RE: How to distinguish UTF-8 from Latin-* ?

From: Robert A. Rosenberg (bob.rosenberg@digitscorp.com)
Date: Thu Jun 22 2000 - 12:37:35 EDT


At 12:12 PM 06/20/2000 -0800, Kenneth Whistler wrote:
>Bob Rosenberg wrote:
>
> > >
> > >This was my concern, there is no way to distinguish UTF-8 from Latin-1 in
> > >case of upper ASCII characters here.
> >
> > Yes there is - its called a "Sanity Check". You parse the file looking for
> > High-ASCII. If you find none - you are US-ASCII (or ISO-8859-1). Once you
> > find one, you use the UTF-8 Suffix method to see how long the string
> should
> > be IF it is UTF-8. Look at the next x characters to see if they have the
> > correct suffix. If not, count as a Bad-UTF-8. If so, count as one
> > Good-UTF-8. Once you roll off the end of the string resume scanning for
> > another High-ASCII and do the check again. After finding 12 strings that
> > start with High-ASCII (or bopping off the end of the file) check your
> > GOOD/BAD counts. All BAD means ISO-8859-1. All GOOD means UTF-8.
>
>Well, not necessarily. Granted, the distribution of precedent bytes and
>successor bytes in UTF-8, when interpreted as ISO 8859-1, mostly results
>in gibberish that is unlikely to appear in real text. The first byte of
>a two-byte UTF-8 sequence consists essentially of an accented capital
>letter in 8859-1 (0xC0..0xDF). And the successor bytes are either C1
>controls or come from the set of miscellaneous symbols, currency signs,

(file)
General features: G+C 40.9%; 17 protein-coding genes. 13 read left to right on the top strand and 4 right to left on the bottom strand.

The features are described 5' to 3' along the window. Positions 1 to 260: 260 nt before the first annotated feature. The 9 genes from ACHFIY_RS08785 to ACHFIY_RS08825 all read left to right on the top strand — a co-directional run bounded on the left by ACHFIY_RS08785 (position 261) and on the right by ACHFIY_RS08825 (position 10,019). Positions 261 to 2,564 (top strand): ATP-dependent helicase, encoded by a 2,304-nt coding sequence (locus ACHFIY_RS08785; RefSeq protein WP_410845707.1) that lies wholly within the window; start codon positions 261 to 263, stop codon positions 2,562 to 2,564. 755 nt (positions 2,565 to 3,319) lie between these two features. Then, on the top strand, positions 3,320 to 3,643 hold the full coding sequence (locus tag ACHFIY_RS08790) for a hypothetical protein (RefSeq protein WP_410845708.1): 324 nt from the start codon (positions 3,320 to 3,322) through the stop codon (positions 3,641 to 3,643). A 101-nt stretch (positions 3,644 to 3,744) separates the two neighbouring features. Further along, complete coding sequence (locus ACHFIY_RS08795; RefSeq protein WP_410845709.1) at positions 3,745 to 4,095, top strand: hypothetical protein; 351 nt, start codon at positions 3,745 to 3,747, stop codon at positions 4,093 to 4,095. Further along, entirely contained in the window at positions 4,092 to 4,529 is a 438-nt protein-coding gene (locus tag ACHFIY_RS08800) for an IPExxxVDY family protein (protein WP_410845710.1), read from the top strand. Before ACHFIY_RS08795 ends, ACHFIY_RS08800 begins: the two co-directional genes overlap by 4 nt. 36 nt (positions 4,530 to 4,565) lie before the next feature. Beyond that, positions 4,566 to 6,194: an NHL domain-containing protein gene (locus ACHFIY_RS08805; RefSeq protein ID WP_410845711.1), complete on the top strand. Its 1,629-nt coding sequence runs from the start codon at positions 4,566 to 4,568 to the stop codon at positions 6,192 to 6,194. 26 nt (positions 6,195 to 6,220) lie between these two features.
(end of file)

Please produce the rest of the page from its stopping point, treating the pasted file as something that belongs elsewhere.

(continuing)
>punctuation, etc., that are rather unlikely to occur directly following
>an uppercase accented Latin letter.
>
>But if I invented a hoity-toity company name with extra accents for
>"class", such as, L·DϷD Productions, Inc. and sent this to you in
>ISO 8859-1, as I am currently doing, your sanity check will fail in
>this case and identify this file as UTF-8, with 3 characters misinterpreted.
>(i.e., L<bullet>D<Greek letter eta>D. Productions, Inc.) Of course, a
>further check
>for irregular sequence UTF-8 would discover that 0xC0 0xAE ==> U+002E is
>not shortest form UTF-8, and might, therefore, not actually be UTF-8,
>but even that cannot really be relied on.

True you can FAKE an incorrect evaluation by plugging a trick string into
an otherwise low ASCII file/message. My comment was aimed at normal (not a
faked) files. I agree that missed the extra sanity check of looked for
shortest string but if I remember the rules correctly, there is no
requirement the shortest form be emitted - only a strong suggestion to do
so (with a stronger suggestion to accept it [ie: "Be liberal with what you
accept and conservative with what you create"]). I doubt that a real
ISO-8859-1 file could be mistaken for a UTF-8 one without it being
specially constructed to trick the sanity check. Note that the 12 string
"universe" is just an attempt to check for false positives and could be
adjusted for circumstances.

> > Mixed
> > (with most being BAD) is ISO-8859-1 (the Goods are "noise"). Mostly Good
> > with a few Bad are either malformed UTF-8 or ISO-8859-1 (with the bad luck
> > of finding 2 byte strings that LOOK LIKE UTF-8).
>
>Even entirely GOOD can have that bad luck, as this email itself
>demonstrates.

Since this is a special message that was designed to spoof not a real
message, I do not regard it as bad luck. If you can supply a set of normal
text that would give a false reading, I'd be much more willing to say that
my claim of just doing a sanity check was overly simplistic.

>--Ken



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